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Daily briefing: Electric vehicles must get lighter

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In this artist’s impression, a DNA shell traps a virus to stop it from interacting with host cells.

In this artist’s impression, a DNA shell traps a virus to stop it from interacting with host cells.Elena-Marie Willner/Dietz Lab/TUM

Nanotech virus-hunters target SARS-CoV-2

Drug makers are looking to nanotechnology for new ways to tackle viruses, including SARS-CoV-2. Antiviral nanomaterials can encapsulate viruses in origami cages, mop them up with nanosponges, and target the lipid membrane surrounding enveloped virus particles. Researchers’ aspirations go beyond the key part that nanomaterials have already played in the fight against SARS-CoV-2: the Pfizer–BioNtech and Moderna vaccines both rely on lipid nanoparticles to carry messenger RNA into cells.

Nature Biotechnology | 9 min read

Reference: Nature Materials paper, Nano Letters paper & ACS Nano paper

For <Emphasis Type="Italic">Nature</Emphasis> subscribers

A clear box on a lab bench containing wires and electronics connected to a cigarette-shaped vape pen

A vaping robot includes a vacuum pump, enabling it to ‘inhale’ aerosols from electronic cigarettesCredit: Benam Lab at University of Pittsburgh and Pneumax LLC

Research highlights: 1-minute reads

Research highlights are available to readers with subscriber access to Nature. Click here for help getting logged in with your institution’s subscription.

‘Rivers in the sky’ to deliver more drenchings

Atmospheric rivers, which carry moisture towards the poles, are expected to intensify unless greenhouse-gas emissions are curbed.

Abandoned antibiotic is back to fight Lyme disease

Hygromycin A doesn’t work well against most bacteria, but it shines as a treatment for a common illness.

A ‘spirit mirror’ used in Elizabeth I’s court had Aztec roots

Geochemical analysis suggests that an obsidian mirror owned by a confidant of the English Tudor queen was made in Mexico.

Cold-war spy pictures reveal Soviet nuclear devastation

Declassified satellite pictures expose the catastrophic damage done by a plutonium complex in the Urals.

Get more of Nature’s research highlights: short picks from the scientific literature (For Nature subscribers)

Features & opinion

Career tips from Nobel laureates

Despite being the son of a chemistry professor, Peter Agre did poorly in the subject at school and had to go to night school to catch up. The 2003 chemistry Nobel prizewinner’s advice? Your grades are not your destiny. That’s just one nugget from Stefano Sandrone’s book Nobel Life, which features interviews with laureates on everything from handling rejection to seizing the moment.

Nature | 6 min read

Electric vehicles must get lighter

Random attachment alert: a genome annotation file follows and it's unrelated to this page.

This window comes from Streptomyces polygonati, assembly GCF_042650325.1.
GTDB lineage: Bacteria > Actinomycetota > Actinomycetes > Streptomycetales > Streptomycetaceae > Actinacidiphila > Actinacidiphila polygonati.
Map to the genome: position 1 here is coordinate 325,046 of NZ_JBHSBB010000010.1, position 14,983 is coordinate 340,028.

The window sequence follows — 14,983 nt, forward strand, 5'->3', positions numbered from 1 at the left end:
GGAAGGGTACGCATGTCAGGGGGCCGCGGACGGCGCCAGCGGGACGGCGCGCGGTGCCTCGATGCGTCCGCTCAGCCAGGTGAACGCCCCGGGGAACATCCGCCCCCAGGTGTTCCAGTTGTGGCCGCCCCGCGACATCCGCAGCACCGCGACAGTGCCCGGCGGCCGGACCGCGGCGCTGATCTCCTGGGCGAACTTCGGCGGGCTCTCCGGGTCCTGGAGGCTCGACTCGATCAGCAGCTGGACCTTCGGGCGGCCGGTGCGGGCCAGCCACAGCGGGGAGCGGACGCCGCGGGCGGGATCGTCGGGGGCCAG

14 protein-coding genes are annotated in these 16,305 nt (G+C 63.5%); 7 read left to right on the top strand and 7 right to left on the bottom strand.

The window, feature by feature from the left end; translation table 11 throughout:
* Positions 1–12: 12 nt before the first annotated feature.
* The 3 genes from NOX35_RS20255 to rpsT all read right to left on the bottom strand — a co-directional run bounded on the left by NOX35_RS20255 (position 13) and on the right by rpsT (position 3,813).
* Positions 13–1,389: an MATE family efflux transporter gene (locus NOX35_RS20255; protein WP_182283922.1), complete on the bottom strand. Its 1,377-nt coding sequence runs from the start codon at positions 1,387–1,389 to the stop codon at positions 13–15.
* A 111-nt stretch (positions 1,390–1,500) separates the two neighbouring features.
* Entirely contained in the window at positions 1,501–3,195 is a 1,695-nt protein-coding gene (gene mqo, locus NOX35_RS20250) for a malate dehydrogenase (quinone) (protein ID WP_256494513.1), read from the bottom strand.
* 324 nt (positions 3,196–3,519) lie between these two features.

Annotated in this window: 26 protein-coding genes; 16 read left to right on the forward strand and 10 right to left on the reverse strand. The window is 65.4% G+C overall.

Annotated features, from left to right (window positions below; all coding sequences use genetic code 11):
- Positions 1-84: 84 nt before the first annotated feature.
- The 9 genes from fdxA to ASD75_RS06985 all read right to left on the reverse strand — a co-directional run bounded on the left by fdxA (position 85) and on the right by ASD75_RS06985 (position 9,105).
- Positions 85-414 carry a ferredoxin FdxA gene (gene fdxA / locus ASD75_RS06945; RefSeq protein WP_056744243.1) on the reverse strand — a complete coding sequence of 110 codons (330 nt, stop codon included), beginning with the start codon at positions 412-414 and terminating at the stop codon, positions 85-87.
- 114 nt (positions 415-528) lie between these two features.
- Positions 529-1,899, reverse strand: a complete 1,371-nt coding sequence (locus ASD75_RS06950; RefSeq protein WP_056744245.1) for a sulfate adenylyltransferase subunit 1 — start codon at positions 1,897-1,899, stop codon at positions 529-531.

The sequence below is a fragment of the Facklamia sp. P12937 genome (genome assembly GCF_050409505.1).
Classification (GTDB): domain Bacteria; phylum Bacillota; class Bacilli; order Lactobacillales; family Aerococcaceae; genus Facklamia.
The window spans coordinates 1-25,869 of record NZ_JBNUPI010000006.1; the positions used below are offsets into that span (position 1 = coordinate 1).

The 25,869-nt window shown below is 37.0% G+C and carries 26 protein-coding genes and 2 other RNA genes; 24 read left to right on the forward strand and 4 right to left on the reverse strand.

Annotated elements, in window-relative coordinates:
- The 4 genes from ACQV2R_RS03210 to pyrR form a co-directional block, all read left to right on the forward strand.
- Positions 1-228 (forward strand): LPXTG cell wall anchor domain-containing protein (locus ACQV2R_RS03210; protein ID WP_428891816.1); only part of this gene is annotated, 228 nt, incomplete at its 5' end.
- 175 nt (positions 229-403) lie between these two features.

Automakers must be incentivized to make their electric vehicles lighter so that they are cleaner and safer, argue three energy-policy researchers. Heavy cars with bulky batteries are more likely to kill people in a crash, and they generate more particulate pollution from tyre wear. More materials and energy are required to build these cars and propel them. Taxes based on vehicle weight, smaller batteries, lighter car frames and road-safety technologies can all help to push things in the right direction.

Nature | 10 min read

Cost-benefit calculus. Scatter plot showing social cost compared to emissions intensity of the grid in various countries.

Source: B. Shaffer et al.

COVAX: what went wrong

The COVID-19 Vaccines Global Access (COVAX) initiative was meant to fairly distribute COVID-19 vaccines, offering an insurance policy for richer nations and a lifeline to poorer ones. The organization now says it will miss its goal of delivering two billion doses by the end of this year. With millions of doses promised but not delivered, and 98% of people in low-income countries still unvaccinated, an investigation looks at what went wrong and how to fix it.

The Bureau of Investigative Journalism | 21 min read

Climate change research

Valentina Monaco/Springer Nature Limited

The path to COP26 success

This November, world leaders will meet at the 26th Conference of the Parties (COP26), the United Nations climate change conference, to push forward on the Paris climate agreement and strengthen their commitments to curb greenhouse-gas emissions. A collection of research articles from Nature Portfolio journals helps to map out the path to success. They outline solutions to challenges in mitigation, adaptation and finance — key pillars for COP26. And four leading advisers and decision-makers from Chile, Brazil, Finland and India share their insights in advance of the pivotal meeting. (Nature | Full collection)

I’ll be at COP26 in Glasgow as part of the Nature News team covering the event. We would like to hear your views about climate change, the summit and how science plays into the political process. Your comments might feature in future stories or help us shape our coverage.

Quote of the day

“Research consistently finds that in the face of disaster, people react with solidarity, not panic.”

The pandemic showed that governments must trust the public with hard truths, says Michael Bang Petersen, who studies pandemic responses and advises the Danish government. (Nature | 5 min read)

doi: https://doi.org/10.1038/d41586-021-02803-0

For those of us following Fat Bear Week, the annual face-off between the big, beautiful brown bears of Katmai National Park in Alaska: we have a winner! Underdog Otis 480 came out on top. These burly beasts’ glorious girth will help them to survive their winter hibernation.

I’ll feel like a winner (in life, not of Fat Bear Week) if you send me your feedback on this newsletter. Your e-mails are always welcome at briefing@nature.com.

Flora Graham, senior editor, Nature Briefing

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